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THIS first book proposes, first in brief, the whole subject, Man's disobedience, and the loss thereupon of Paradise wherein he was placed: then touches the prime cause of his fall, the Serpent, or rather Satan in the serpent; who revolting from God, and drawing to his side many legions of Angels, was by the command of God driven out of heaven with all his crew into the great deep. Which action passed over, the poem hastens into the midst of things, presenting Satan with his Angels now falling into hell, described here, not in the centre, (for heaven and earth may be supposed as yet not made, certainly not yet accursed,) but in a place of utter darkness, fitliest called chaos: here Satan with his Angels lying on the burning lake, thunder-struck and astonished, after a certain space recovers, as from confusion, calls up him who next in order and dignity ay by him; they confer of their miserable fall. Satan awakens all his legions, who lay till then in the same manner confounded; they rise, their numbers, array of battle, their chief leaders named, according to the idols known afterwards in Canaan and the countries adjoining. To these Satan directs his speech, comforts them with hopes yet of regaining heaven, but tells them lastly of a new world and new kind of creature to be created, according to an ancient prophecy or report in heaven; for that Angels were long before this visible creation, was the opinion of many ancient Fathers. To find out the truth of this prophecy, and what to determine thereon, he refers to a full council. What his associates thence attempt. Pandemonium the palace of Satan rises, suddenly built out of the deep : the infernal peers there sit in council.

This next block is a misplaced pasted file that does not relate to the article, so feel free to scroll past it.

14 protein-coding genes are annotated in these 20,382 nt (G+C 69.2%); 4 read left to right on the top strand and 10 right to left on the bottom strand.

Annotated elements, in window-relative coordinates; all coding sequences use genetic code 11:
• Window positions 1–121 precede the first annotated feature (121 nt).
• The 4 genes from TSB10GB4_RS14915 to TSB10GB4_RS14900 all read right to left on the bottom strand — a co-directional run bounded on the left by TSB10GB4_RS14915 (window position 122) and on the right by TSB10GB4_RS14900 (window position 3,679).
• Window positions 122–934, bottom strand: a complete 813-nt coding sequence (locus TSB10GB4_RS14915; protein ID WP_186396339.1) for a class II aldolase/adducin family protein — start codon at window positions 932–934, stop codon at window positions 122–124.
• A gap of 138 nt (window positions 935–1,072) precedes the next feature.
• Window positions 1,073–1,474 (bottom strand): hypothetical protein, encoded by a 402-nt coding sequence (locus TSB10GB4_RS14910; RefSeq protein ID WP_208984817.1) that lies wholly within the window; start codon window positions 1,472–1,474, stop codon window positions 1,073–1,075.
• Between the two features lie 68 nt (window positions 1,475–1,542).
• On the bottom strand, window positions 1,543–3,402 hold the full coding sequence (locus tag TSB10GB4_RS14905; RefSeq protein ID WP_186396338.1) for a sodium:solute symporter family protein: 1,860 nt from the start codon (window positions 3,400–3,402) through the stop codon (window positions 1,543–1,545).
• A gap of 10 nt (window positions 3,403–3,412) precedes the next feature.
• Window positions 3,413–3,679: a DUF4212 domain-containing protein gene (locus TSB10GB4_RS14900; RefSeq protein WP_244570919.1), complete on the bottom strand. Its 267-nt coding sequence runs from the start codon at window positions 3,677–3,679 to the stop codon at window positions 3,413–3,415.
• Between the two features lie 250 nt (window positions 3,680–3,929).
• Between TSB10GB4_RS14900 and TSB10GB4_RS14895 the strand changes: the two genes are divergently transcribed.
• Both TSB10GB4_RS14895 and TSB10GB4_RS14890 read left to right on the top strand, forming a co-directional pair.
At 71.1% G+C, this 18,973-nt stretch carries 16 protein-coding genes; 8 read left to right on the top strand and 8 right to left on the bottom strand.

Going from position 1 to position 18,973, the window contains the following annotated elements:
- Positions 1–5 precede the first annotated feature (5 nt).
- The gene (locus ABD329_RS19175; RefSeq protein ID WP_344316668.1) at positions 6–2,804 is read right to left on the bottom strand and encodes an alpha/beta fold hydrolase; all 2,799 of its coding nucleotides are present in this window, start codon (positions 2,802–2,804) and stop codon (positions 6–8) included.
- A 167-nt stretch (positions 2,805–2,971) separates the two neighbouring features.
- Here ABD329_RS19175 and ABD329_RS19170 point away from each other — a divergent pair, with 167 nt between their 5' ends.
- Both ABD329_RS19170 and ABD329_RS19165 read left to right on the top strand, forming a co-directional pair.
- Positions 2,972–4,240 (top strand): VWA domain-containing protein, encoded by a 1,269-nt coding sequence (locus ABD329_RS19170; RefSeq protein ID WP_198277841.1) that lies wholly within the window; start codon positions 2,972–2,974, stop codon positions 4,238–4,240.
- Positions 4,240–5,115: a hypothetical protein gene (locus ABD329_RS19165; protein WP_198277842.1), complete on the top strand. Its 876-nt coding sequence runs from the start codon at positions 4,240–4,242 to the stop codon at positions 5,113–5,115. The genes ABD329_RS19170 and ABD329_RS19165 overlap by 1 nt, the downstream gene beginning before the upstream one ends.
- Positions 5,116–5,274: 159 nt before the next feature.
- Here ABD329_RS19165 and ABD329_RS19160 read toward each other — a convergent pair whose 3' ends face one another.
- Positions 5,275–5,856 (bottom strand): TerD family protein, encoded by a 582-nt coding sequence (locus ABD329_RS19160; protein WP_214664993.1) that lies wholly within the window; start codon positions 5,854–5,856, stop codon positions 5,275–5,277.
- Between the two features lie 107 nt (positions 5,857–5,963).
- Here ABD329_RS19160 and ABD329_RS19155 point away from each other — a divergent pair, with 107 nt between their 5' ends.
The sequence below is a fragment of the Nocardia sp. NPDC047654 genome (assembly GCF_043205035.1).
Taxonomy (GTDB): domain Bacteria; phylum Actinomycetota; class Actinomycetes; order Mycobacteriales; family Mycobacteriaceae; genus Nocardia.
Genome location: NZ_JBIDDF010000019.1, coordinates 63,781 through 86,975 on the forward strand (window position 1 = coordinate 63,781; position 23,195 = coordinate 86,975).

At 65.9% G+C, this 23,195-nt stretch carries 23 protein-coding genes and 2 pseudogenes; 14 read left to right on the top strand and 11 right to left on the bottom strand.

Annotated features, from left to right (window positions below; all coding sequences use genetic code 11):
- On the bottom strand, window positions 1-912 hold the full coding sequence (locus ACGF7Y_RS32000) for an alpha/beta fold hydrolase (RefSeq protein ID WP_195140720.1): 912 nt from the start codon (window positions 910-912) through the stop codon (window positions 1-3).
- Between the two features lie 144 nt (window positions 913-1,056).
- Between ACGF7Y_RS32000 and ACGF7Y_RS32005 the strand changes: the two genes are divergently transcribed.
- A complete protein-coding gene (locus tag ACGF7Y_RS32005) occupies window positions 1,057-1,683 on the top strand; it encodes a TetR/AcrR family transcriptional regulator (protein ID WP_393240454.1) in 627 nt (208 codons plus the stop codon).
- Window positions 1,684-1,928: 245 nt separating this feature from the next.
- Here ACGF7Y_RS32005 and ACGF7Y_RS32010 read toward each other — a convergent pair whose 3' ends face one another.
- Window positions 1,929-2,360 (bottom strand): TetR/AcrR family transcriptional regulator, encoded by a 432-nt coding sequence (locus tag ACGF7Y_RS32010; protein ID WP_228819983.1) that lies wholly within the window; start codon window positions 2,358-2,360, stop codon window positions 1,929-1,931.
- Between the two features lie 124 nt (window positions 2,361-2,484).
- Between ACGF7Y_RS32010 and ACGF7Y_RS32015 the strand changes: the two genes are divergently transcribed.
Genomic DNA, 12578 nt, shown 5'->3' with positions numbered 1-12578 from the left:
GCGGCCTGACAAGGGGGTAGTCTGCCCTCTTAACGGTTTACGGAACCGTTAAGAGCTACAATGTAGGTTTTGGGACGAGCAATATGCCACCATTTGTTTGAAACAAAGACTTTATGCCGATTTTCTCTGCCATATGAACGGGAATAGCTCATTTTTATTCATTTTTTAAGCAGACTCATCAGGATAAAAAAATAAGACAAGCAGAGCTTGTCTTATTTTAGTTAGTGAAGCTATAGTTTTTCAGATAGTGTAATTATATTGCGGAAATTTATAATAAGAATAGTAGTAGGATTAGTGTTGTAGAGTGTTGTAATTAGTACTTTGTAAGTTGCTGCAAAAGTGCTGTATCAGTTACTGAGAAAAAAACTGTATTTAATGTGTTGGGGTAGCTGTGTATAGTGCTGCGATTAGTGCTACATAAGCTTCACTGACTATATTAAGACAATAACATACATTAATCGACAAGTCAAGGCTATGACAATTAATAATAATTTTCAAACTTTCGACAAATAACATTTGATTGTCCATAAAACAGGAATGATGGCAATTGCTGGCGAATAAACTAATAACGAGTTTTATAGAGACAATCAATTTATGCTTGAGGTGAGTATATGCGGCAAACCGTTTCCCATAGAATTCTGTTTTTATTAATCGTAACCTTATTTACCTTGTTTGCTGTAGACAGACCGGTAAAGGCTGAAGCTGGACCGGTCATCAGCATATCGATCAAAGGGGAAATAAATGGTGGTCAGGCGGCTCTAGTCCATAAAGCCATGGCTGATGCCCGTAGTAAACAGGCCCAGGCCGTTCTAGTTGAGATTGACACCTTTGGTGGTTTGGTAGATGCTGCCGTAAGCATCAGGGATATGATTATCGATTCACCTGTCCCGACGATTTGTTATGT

OF Man's first disobedience, and the fruit Of that forbidden tree, whose mortal taste
1. Of Man's first disobedience, &c.] Milton has proposed the subject of his poem in the following verses. These lines are perhaps as plain, simple, and unadorned as any of the whole poem, in which particular the author has conformed himself to the example of Homer and the precept of Horace. His invocation to a work, which turns in a great measure upon the creation of the world, is very properly made to the Muse who inspired Moses in those books from whence our author drew his subject, and to the Holy Spirit who is therein represented as operating after a particular manner in the first production of nature. This whole exordium rises very happily into noble language and sentiment, as I think the transition to the fable is exquisitely beautiful and natural. Addison.
Besides the plainness and simplicity of these lines, there is a farther beauty in the variety of the numbers, which of themselves
charm every reader without any sublimity of thought or pomp of expression: and this variety of the numbers consists chiefly in the pause being so artfully varied, that it falls upon a different syllable in almost every line, as it may easily be perceived by distinguishing the verses thus:
Of Man's first disobedience, and the fruit Of that forbidden tree, I whose mortal taste Brought death into the world, I and all our woe, With loss of Eden, | till one greater Man Restore us, I and regain the blissful seat, Sing, heav'nly Muse. I Mr. Pope, in a letter to Mr. Walsh containing some critical observations on English versification, remarks, that in any smooth English verse of ten syllables, there is naturally a pause at the fourth, fifth, or sixth syllable, and upon the judicious change and management of these depends the variety of versifica